"A violoncellist [...] - that's all we needed!"
Until well into the first half of the 20th century, playing the violoncello was an extremely daring act for women. Before it became the norm in the course of the 19th century to support the instrument on the floor with a spike, it had to be clamped between the legs, which was an outrageous lewdness for women - from the men's point of view, of course. And even later, the few female cellists who dared to present their art to the public were encouraged to play the instrument in a kind of 'ladies' seat' with their legs crossed or both knees behind the body. The powerful, sonorous cello was considered 'unfeminine'. As late as 1876, the music critic Otto Gumprecht complained about the "isolated female organ or cello players and whatever other strange creatures there are [...]". With fascinating works by female composers from the end of the 19th century to the 20th century, including Nadia Boulanger's elegiac Three Pieces and Emilie Mayer's passionate Sonata in D minor, the cellist Julia Hagen and the pianist Alexander Ullman, two young, already internationally successful soloists, are dedicated to the long-suppressed female perspective on the cello.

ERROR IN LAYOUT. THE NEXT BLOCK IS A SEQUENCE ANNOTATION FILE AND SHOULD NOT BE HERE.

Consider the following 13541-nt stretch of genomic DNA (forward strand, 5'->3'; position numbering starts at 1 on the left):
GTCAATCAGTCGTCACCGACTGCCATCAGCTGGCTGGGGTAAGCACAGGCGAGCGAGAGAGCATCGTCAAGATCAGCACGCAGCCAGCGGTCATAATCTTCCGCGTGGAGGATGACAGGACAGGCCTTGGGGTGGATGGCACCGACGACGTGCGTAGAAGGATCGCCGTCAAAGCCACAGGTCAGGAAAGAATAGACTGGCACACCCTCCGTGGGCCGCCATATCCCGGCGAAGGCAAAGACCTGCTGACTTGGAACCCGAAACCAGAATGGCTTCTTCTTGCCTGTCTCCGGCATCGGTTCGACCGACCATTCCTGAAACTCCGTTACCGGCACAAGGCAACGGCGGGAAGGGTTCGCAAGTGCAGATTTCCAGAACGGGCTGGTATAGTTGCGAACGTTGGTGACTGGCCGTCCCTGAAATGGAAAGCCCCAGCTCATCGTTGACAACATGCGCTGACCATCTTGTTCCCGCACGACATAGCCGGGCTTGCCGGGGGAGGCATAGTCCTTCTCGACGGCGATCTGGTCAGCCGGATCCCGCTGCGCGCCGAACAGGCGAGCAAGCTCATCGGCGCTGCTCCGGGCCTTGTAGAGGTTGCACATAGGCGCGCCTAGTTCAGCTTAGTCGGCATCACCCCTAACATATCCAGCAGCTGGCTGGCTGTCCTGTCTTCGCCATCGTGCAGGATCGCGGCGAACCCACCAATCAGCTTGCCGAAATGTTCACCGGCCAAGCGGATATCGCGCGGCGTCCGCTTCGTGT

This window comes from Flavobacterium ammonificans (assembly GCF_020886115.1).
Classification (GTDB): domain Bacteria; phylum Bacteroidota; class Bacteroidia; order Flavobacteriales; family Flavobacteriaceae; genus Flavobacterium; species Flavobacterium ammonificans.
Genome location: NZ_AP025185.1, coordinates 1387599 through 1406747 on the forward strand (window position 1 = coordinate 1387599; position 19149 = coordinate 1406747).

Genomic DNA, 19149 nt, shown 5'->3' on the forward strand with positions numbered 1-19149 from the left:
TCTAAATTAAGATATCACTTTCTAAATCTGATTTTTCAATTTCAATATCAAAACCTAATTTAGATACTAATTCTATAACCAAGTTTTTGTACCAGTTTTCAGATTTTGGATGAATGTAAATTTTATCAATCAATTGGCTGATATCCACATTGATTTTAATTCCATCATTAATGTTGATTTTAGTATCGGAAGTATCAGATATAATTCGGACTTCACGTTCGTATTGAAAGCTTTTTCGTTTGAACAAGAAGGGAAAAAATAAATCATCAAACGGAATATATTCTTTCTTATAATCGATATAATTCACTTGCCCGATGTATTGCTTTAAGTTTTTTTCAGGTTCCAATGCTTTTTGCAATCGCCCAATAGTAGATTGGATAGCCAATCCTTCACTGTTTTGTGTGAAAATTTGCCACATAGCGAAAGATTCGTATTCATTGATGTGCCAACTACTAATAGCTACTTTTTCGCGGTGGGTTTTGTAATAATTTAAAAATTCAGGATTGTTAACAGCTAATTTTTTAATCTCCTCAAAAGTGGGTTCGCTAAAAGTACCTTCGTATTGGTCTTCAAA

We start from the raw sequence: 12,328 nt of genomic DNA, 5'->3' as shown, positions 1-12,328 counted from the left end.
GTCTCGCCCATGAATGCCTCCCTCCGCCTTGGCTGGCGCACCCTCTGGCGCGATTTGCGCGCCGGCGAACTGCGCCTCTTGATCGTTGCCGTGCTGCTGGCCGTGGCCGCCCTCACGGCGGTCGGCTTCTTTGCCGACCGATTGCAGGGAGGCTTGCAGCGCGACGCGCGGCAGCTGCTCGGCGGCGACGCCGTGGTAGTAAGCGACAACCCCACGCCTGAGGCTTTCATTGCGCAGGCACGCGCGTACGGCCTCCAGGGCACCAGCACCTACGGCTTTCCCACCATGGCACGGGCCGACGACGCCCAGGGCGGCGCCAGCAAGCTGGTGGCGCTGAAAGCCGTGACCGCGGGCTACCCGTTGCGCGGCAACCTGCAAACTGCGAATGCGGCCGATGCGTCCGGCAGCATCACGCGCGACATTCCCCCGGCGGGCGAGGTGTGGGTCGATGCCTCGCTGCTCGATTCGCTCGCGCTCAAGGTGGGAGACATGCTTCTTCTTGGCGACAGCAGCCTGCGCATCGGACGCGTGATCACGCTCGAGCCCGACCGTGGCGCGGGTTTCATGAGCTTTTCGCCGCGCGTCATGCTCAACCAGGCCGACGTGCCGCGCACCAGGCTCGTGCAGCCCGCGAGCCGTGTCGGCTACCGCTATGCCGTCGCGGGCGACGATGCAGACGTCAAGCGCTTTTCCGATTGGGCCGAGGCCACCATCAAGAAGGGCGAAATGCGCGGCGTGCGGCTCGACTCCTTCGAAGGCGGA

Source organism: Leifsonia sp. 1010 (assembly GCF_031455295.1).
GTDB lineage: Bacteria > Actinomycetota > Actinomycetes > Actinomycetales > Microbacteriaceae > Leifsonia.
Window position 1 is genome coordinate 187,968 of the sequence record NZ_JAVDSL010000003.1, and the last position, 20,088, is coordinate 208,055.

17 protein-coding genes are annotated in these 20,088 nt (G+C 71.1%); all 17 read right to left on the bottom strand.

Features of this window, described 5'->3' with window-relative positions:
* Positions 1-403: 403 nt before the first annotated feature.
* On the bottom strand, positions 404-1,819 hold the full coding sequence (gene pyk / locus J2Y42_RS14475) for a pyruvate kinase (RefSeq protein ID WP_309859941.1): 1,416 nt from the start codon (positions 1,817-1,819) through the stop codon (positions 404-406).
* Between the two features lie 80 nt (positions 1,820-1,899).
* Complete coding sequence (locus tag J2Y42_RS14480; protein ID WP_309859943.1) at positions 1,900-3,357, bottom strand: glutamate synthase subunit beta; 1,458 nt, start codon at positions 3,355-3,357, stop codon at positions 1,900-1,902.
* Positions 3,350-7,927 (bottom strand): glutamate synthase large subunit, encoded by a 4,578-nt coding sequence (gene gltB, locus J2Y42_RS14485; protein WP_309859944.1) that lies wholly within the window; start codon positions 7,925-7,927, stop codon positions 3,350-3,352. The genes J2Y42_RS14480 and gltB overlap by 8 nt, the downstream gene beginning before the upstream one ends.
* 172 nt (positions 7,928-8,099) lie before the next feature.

Sofia Gubaidulina (* 1931)
Selection from the Ten Preludes for Violoncello solo (1974, rev. 1999)
Mel Bonis (1858–1937)
Cinq Pièces for piano, opp. 11, 29, 14, 12 & 28 (1889, 1897, 1889 & 1897)
Sonata in F major for violoncello and piano, op. 67 (1905)
Cécile Chaminade (1857–1944)
Six Romances sans paroles for piano, op. 76 (1893)
Nadia Boulanger (1887–1979)
Trois Pièces for violoncello and piano (1913 or 1915)
Emilie Mayer (1812–1883)
Sonata in D minor for Violoncello and Piano, op. 38 (1873)
Julia Hagen | Violoncello
Alexander Ullman | Piano